Special Section on the 18th International Conference on Environmental Indicators

Ecosystem evolution of seal colony and the influencing factors in the 20thcentury on Fildes Peninsula,West Antarctica

Jing Huang , Liguang Sun , Xinming Wang , Yuhong Wang , Tao Huang


Received November 10, 2010,Revised March 23, 2011, Accepted , Available online

Volume 23,2011,Pages 1431-1436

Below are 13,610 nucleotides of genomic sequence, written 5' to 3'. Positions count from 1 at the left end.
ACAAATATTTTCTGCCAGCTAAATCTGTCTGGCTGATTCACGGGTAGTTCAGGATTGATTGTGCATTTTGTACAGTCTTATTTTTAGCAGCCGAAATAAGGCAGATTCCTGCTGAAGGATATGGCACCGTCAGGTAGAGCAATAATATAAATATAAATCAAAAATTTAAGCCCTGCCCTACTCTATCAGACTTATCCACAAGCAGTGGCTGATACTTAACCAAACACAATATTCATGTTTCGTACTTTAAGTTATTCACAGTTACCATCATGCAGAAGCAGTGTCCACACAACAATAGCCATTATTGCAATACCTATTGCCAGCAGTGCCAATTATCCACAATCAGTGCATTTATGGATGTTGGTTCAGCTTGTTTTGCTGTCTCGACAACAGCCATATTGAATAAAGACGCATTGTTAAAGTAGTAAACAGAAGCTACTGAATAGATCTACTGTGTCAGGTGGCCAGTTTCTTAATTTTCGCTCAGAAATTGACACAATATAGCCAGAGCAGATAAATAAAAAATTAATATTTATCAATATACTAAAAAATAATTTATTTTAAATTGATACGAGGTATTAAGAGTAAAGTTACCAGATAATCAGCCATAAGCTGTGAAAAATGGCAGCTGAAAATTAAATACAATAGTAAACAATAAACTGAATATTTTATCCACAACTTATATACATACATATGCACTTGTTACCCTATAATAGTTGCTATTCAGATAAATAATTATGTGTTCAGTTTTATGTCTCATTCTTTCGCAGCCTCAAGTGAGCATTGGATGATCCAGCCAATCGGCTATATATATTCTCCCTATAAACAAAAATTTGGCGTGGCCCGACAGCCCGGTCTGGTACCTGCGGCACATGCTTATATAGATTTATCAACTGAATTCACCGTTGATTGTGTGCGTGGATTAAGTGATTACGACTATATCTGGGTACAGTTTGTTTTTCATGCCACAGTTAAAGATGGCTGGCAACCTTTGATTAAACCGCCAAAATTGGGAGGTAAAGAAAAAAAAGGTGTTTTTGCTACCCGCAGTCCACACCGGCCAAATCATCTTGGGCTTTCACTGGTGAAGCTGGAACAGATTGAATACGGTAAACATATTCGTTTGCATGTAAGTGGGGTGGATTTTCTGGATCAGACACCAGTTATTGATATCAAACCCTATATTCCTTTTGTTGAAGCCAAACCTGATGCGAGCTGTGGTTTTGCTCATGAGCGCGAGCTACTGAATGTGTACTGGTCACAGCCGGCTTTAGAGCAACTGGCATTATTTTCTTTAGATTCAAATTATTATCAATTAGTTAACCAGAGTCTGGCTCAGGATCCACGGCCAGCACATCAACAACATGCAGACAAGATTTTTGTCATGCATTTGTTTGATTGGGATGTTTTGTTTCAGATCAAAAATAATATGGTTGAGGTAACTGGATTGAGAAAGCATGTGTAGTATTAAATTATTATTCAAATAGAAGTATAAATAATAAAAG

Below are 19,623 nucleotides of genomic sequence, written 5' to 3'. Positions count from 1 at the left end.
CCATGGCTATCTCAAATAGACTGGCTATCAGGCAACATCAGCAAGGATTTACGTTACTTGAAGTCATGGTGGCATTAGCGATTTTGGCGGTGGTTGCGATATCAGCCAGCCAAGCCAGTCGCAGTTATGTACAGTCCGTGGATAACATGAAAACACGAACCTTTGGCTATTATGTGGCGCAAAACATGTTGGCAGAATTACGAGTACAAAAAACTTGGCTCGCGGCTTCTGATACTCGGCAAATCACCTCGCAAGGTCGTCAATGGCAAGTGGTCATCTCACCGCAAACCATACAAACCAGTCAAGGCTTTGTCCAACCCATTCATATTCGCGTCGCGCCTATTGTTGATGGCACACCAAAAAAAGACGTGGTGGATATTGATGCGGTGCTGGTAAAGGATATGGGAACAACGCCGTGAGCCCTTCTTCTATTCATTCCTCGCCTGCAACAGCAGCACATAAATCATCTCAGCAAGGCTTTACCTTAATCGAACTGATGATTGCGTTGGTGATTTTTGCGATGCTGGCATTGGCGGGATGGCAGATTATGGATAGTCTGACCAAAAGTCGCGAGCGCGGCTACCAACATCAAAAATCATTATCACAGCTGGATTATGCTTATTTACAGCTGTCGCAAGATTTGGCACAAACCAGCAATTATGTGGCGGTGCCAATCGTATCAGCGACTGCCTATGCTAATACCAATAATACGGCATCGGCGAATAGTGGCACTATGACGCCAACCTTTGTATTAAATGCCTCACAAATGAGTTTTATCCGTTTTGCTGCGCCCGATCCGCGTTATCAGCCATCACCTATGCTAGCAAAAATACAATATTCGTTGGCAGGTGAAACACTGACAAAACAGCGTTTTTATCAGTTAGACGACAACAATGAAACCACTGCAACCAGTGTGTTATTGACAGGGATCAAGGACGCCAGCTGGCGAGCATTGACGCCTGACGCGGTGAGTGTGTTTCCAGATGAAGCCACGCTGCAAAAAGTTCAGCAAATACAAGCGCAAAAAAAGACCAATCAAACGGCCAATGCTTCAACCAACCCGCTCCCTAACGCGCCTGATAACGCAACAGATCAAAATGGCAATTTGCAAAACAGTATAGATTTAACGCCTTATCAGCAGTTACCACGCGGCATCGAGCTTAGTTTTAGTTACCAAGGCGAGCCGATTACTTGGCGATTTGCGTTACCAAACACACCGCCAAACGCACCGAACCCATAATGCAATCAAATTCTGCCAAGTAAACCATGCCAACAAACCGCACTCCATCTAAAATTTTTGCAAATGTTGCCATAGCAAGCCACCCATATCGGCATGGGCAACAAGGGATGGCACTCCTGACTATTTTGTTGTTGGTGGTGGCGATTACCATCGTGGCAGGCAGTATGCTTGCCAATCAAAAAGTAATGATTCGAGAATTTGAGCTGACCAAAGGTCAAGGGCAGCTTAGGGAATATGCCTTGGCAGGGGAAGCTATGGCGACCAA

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As the topmost predator in Antarctica, the seal is a unique indicator of Antarctic environment and climate changes. In this study, we collected a sediment core from the Fildes Peninsula of West Antarctica, and used cholesterol, cholestanol, epicoprostanol, coprostanol, and seal hair numbers as the proxy indicators of seal population size and phytol as of general vegetation, and we reconstructed the 20th century history of variation of the seal population and vegetation abundance on this island. The sealing industry in the early 20th century caused the dramatic decline of seal population, and the ban of seal hunting since the 1960s led to its recovery of seal population. The seal population during the past century was primarily controlled by human activities and krill density. The reconstructed relation between seal population and vegetation abundance may offer new insights into Antarctic environment and ecology.

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